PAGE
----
SPECIAL EDITION! Wisdom from a Wordsmith Episode 32 PLUS a Chronicle of Courage Heroine!

Meet Marisa Masterson!

Describe your challenges as a child.

I was blessed with a mother who read to me every night. Reading, though, did not come as easily to me. I am a mumble reader. Unless I read it out loud, it’s difficult for me to understand what I read. You can imagine this caused some problems in a classroom during silent reading time.
Really, this was the least of my childhood troubles. My father was an ex-con, a man who served time for sexual crimes involving children. He would work at a job for a while. Then we would move on. We never stayed more than two years in any one place. Because of that, my grandparents’ house was the only place that truly seemed like home.
When I was ten, my father died suddenly. I remember my mother coming to the school early. She pulled both of her children out of class. On the way home, she stopped the car and began to sob. Brokenly, she explained that Daddy had died. The feeling of being stunned and numb continues to haunt me when I recall that moment.
My mother moved us to my grandparents’ farm—that one place that had felt like home. There my true terrors began. After my father died, my brother became the family predator. He begged me to allow him to touch me. He would push loaded guns into my face or leave me handcuffed and alone. One night, he even put a butcher knife through my bedroom door. I remember him even slapping our mother’s face.

Who and what helped you along the way?

I had my grandparents to run to for help with my brother. They lived only yards away from the trailer, in the farmhouse. My brother knew I would tell if he ever forced me to have sex with him or even if he touched me. It kept me from enduring more than physical abuse and terror. Having someone to trust, someone in authority who listened to me, made the difference for
As far as my reading problems went, a young teacher, fresh from college, caught on to what was going on. She taught me to chew gum when I read silently. It tricked my mind into understanding and quieted my mumbling. Even now, I have to move around when I want to think something through.

I had a supportive mother. The problem was that my brother’s dyslexia took center stage. I was bright. My parents told me that over and over. I would figure out my problems.

What scripture verse or quotes inspired you?
Romans 8:28 I can do all things through Christ who strengths me, for His power is made perfect in my weakness.

What inspired you to become a writer?
I taught high school for twenty-two years—literature and writing. You can imagine the struggle with my reading problem. I made it, no matter the difficulties. I wanted to help others who struggled. It’s why I chose to teach.

Suddenly, though, I lost my teaching career. My spinal cord was injured in two spots. I could barely walk and had no stamina to teach. I began a twelve-year struggle to walk without a walker. Now I am able to use hiking poles to get around. But, back to being a writer. While I was recovering, I began proofreading books for other authors. One of them encouraged me to consider writing. I paid an author to be a mentor, to guide me through my first book. When I sold the first copy of that book, I did a happy dance!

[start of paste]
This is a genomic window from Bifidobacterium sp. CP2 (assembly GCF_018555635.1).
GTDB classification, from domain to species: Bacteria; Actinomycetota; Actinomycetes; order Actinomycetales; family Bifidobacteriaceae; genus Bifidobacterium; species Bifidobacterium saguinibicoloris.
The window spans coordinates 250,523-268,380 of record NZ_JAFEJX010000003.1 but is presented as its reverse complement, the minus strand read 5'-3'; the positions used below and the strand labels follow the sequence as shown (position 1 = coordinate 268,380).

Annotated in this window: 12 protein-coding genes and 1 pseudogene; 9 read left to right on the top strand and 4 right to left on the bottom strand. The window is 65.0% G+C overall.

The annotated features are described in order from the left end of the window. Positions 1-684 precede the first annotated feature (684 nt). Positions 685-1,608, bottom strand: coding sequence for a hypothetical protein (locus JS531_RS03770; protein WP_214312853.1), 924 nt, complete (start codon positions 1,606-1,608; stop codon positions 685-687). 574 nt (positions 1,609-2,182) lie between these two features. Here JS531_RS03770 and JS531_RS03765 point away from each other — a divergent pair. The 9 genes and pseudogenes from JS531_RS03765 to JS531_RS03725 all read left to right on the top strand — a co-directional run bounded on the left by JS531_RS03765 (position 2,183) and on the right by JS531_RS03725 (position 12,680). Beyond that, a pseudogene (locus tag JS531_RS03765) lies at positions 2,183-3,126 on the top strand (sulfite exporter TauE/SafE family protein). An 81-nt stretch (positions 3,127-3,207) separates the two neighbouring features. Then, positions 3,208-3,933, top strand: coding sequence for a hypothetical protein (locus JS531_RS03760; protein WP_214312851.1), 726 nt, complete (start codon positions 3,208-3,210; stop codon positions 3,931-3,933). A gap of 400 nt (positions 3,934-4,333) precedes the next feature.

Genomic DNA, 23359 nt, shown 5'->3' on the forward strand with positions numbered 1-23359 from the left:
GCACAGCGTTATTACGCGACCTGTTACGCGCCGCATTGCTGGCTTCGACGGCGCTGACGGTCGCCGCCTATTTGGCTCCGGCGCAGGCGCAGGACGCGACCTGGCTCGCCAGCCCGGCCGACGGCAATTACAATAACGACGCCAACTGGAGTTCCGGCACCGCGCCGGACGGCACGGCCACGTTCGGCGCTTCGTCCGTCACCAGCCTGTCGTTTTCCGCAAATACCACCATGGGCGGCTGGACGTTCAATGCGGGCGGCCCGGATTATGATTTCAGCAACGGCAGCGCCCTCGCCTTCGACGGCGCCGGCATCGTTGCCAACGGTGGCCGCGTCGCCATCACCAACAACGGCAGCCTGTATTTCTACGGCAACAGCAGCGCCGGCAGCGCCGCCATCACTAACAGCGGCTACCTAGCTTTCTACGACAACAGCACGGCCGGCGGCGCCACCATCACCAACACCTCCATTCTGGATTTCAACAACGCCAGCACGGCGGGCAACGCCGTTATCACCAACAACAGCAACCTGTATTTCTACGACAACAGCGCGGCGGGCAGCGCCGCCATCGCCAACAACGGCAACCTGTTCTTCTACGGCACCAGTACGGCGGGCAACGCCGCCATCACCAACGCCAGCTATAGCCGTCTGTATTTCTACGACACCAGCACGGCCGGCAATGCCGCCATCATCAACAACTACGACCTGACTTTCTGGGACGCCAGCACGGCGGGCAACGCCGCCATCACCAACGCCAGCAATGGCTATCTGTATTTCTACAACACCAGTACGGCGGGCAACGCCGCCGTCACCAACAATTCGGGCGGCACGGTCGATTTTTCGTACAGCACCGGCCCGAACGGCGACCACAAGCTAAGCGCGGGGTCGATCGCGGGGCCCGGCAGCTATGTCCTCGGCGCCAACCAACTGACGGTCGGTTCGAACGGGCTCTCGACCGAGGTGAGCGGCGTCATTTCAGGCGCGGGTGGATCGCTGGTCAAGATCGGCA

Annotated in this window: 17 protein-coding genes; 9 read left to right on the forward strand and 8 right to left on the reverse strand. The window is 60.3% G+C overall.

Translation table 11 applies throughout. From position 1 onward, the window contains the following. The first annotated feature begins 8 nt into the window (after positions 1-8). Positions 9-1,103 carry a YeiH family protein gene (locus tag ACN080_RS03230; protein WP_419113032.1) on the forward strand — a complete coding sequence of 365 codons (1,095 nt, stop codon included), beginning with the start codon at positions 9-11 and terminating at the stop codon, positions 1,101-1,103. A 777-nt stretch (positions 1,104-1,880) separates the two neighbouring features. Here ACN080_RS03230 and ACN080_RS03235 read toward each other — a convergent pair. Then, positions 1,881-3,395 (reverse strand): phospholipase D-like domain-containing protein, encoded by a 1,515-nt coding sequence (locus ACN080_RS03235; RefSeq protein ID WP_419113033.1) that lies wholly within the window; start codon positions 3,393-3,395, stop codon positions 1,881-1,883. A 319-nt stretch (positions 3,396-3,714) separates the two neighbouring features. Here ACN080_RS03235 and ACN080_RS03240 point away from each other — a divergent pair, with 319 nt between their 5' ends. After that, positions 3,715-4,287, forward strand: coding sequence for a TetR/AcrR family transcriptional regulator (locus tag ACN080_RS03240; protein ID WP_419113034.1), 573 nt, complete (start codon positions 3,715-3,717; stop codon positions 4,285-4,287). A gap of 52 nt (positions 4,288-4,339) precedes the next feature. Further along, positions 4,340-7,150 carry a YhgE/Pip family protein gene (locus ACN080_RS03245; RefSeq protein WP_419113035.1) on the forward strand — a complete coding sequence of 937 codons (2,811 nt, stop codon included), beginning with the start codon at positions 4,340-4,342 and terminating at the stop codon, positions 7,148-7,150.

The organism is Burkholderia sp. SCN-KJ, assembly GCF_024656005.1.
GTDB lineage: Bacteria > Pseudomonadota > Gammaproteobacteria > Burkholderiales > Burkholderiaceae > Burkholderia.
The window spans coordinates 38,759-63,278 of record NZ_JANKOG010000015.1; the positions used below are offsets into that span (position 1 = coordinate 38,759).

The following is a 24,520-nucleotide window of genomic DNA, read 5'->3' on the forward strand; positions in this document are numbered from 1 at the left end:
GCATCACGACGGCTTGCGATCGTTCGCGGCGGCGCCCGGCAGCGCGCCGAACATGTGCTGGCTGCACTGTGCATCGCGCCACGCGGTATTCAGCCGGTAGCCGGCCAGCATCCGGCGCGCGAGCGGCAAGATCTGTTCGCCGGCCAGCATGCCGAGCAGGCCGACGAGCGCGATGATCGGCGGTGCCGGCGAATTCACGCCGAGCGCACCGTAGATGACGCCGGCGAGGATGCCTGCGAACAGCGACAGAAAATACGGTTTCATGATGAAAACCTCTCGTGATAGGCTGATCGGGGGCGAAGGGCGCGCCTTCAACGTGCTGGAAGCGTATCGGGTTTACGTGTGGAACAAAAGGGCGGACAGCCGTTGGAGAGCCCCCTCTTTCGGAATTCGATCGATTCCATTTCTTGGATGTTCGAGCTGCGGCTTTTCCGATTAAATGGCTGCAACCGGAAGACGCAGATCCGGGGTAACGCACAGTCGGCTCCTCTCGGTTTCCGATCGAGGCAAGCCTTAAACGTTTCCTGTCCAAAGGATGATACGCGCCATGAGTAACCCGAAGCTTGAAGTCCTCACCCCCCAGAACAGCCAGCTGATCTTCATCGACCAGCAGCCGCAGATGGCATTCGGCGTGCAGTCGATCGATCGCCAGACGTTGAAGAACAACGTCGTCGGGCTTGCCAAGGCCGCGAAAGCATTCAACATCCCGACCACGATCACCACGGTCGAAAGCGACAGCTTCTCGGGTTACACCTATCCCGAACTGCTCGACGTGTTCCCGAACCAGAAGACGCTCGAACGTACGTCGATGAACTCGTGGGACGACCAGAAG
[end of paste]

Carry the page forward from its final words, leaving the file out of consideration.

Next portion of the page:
Me, the poor girl from a violent background and a person with a reading problem, had actually published a book.

Today, I have thirty-nine titles on Amazon.

What advice do you have for children struggling with learning challenges?

Find a reason to succeed. Don’t make it too big. Let it be something you want, like a treat or something. But also get a big goal. I wanted to be a teacher. I pushed myself to be that.

What advice do you have for aspiring authors?
The best thing a beginning writer can do is to find a mentor. Besides that, get your butt in the chair and just write. Don’t worry if it’s good enough. Simply get the words on the page.

“Marisa Masterson and her husband of thirty years reside in Saginaw, Michigan. They have two grown children, one son-in-law, a grandchild on the way, and one old and lazy dog. 

She is a retired high school English teacher and oversaw a high school writing center in partnership with the local university. In addition, she is a National Writing Project fellow and a regular contributor to the Sweet Americana Sweethearts and Sweethearts of the West blogs.

Focusing on her home state of Wisconsin, she writes sweet historical romance. Growing up, she loved hearing stories about her family pioneering in that state. Those stories, in part, are what inspired her to begin writing.

Here is Marissa’s lovely website https://www.marisamasterson.com/ and her Amazon author page https://www.amazon.com/Marisa-Masterson/e/B07PRCNS49

Marisa’s latest release is Dial C for Christmas from the You are on the Air series. “A sweet Christmas romance with a guaranteed Christmas miracle and a happily ever after.

Calliope Schmidt loves her hometown of Frankenmuth, Michigan– a German American town that keeps the holiday alive all year long. She is even content with her job as a classroom aide.
That is, until the teacher collapses. The new principal offers Calliope the chance to be the real teacher—the role she’d already been playing for the students. The handsome, intimidating man thinks she can do it. He’ll even mentor her.

Voices from the past say that he’s wrong. She’ll fail. She always fails. Whose voice will she allow to sway her? Will she be ready to accept the surprise her gorgeous boss springs on her.
Buy this holiday romance to find out.” Airing December 2nd!

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